IN The Guardian, Rowan Williams struck a lovely note from a lost age of innocence with a piece denouncing the arms trade. “About half of our development spending goes to states and regions affected by chronic violent conflict, and about half of our arms exports go to states where military force is used against its citizens or vulnerable neighbours.
“It’s as if we are creating, or at least helping to maintain, the very conflicts whose terrible effects we then spend money on mitigating.
“This is both economic and moral nonsense.”
It’s not that he’s wrong: he’s painfully right. What’s more, the concision and clarity that evaded him when he had some real power and decisions to make as Archbishop of Canterbury have returned to his prose, now that he just has opinions.
But it all seems dissociated from any political process. The continued British logistical support for Saudi Arabia’s brutal and pointless war in the Yemen is only going to grow more important to our economy during the grim/sunlit years ahead.
It is not just Yemen. In one of the most startling and horrible pieces of video journalism I have ever seen, The New York Times reconstructed — it seems mostly from smartphone video — a recent massacre of Shia pilgrims by an elite unit of the Nigerian army.
Somehow, it is even more shocking to watch soldiers beating the wounded with iron bars as they lie on the ground than it is to see them firing deliberately and at close range into the backs of a fleeing civilian crowd.
When Boris Johnson last year visited Nigeria as Foreign Secretary, it was reported that 300 British military advisers had helped to train 28,000 Nigerian troops in infantry skills, civil-military affairs, and media operations, among other things. There seems to be a need for some refresher courses.
STORIES about the influence of digital media in spreading what you might call crowd-sourced extremism continue. The Daily Beast had an usual one. This was a young man who was led by the YouTube recommendation algorithm to neo-Nazism, after he developed an interest in atheism.
This was not for Nietzschean philosophical reasons: it happened because the atheist movement was convulsed a couple of years ago by its own version of the #MeToo scandals, and the subsequent anti-feminist backlash. It was the sexually frustrated nerds whining about “social-justice warriors” who led him to the Holocaust-deniers, with whom they made common cause against the monstrous regiment of women.
But entirely conventional media are still astonishingly powerful — a power in inverse proportion to their respectability. The part played by tabloid front pages in supermarkets, where you cannot help but see them, is not often considered. In this country, there is the relentless barrage of stories about the “migrant invasion” in the Express and the Mail.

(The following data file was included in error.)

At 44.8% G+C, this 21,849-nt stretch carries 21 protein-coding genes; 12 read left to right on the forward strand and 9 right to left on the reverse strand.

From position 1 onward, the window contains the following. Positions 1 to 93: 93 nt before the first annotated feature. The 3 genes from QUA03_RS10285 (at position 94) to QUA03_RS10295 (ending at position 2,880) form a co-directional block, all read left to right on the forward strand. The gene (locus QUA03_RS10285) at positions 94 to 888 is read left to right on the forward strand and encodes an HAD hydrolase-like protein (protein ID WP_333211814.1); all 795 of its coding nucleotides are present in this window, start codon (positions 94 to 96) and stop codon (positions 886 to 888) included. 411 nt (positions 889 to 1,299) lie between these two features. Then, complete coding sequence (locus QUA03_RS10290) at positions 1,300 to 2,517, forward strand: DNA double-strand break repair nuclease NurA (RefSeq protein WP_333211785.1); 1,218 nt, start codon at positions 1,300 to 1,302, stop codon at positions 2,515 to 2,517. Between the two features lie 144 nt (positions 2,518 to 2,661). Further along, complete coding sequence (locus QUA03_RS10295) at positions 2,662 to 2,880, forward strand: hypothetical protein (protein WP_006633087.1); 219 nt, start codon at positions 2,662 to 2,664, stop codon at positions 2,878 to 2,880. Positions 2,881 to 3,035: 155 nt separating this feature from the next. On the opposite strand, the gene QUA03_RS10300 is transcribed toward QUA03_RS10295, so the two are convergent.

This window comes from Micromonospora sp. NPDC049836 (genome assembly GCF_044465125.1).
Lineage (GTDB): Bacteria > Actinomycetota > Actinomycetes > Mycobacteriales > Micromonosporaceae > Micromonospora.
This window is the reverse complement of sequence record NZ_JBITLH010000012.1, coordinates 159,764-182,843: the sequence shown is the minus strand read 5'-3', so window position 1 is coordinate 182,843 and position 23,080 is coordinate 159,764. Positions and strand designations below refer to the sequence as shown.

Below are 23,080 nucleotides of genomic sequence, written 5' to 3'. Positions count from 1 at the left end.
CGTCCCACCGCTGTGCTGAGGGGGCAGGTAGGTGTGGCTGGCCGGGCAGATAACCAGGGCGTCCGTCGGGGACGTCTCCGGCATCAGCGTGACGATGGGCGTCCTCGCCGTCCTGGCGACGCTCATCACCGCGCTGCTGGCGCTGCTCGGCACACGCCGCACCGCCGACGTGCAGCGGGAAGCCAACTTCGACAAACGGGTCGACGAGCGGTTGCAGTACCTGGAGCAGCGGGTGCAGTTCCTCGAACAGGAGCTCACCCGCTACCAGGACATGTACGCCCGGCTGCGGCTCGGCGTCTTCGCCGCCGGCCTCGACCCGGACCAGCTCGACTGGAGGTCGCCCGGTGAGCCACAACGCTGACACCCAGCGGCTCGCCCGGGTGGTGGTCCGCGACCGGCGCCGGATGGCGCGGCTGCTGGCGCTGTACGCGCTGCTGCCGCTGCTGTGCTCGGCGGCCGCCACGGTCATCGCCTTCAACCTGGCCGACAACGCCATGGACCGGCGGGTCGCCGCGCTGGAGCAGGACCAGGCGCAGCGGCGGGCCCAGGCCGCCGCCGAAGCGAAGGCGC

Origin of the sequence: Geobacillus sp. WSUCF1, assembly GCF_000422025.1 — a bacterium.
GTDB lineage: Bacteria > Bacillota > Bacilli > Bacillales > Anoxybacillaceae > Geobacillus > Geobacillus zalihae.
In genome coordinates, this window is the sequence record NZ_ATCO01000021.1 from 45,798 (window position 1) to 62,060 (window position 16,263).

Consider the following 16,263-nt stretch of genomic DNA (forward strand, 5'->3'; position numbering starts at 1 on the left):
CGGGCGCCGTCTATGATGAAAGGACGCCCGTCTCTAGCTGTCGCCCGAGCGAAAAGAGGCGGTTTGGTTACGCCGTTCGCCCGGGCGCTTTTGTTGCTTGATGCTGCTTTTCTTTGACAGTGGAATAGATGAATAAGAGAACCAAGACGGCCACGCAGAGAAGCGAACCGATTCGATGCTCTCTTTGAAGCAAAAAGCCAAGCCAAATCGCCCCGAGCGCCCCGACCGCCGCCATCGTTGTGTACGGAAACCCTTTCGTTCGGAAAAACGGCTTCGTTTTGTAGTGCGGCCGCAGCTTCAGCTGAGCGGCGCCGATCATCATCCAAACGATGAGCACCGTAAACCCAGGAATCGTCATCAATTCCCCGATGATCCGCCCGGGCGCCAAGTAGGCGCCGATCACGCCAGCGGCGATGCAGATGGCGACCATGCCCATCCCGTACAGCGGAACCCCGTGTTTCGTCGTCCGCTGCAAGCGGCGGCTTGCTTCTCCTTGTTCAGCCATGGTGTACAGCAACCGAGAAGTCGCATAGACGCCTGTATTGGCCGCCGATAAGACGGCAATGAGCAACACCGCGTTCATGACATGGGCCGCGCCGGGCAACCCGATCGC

It is worth noting that these, too, can be explained by something like the YouTube algorithm: it would be quite wrong to think of the Express as a paper with fascist principles, or any at all, for that matter. What gets on the front is whatever stimulates people to buy it. A similar part is played by the National Enquirer in the United States, which was in the news because its owner had spent $150,000 to buy up and suppress the story of a Playboy model who had had an affair with Donald Trump.
At the same time, it was running a series of startlingly lurid attacks on his opponent. The New York Times reproduced a whole series of them. The most impressive headline was “Hillary: 6 months to live! Brain cancer and blood clots; MS, Strokes, and Alcohol Abuse.”
People who stop to think about that, even for a moment, will realise that it is ludicrous; but most people, who see headlines in passing, are not going to stop and think about politicians even for a moment. They will retain the kind of vague supposition that there is something horribly wrong with her, even if they cannot remember what.
BUT it’s Christmas. Time for a story about present-giving. A megachurch leader in South Carolina is in trouble for giving his wife an unusual anniversary gift. Pastor John Gray (not to be confused with the philosopher) gave his wife, Aventer, a car — a $200,000 Lamborghini SUV.
The whole thing was, of course, filmed, and put up on Instagram, where you see the couple dressed up to the nines, moving through a whooping congregation to where the car is parked. When she catches sight of it, she curtsies to it, twice: perhaps the weirdest moment in the whole story.
Some of his flock see this as a moment of theological significance. One of them writes: “Love you John & Aventer. . . God is soooooo good . . . . & their’s more where that came from! Ya’ll make God look good . . . because he is!!”
Others are, more predictably, outraged — or, perhaps, simply puzzled about which SUV Jesus would drive.
Pastor Gray is an occasional preacher at one of the high temples of the prosperity gospel, Joel Osteen’s megachurch in Houston, Texas. His own church used to be called the Redemption Church, but now is known as “Relentless Church”. There is a television programme screaming to be made in which he does a job swap with the Vicar of St Gargoyle’s.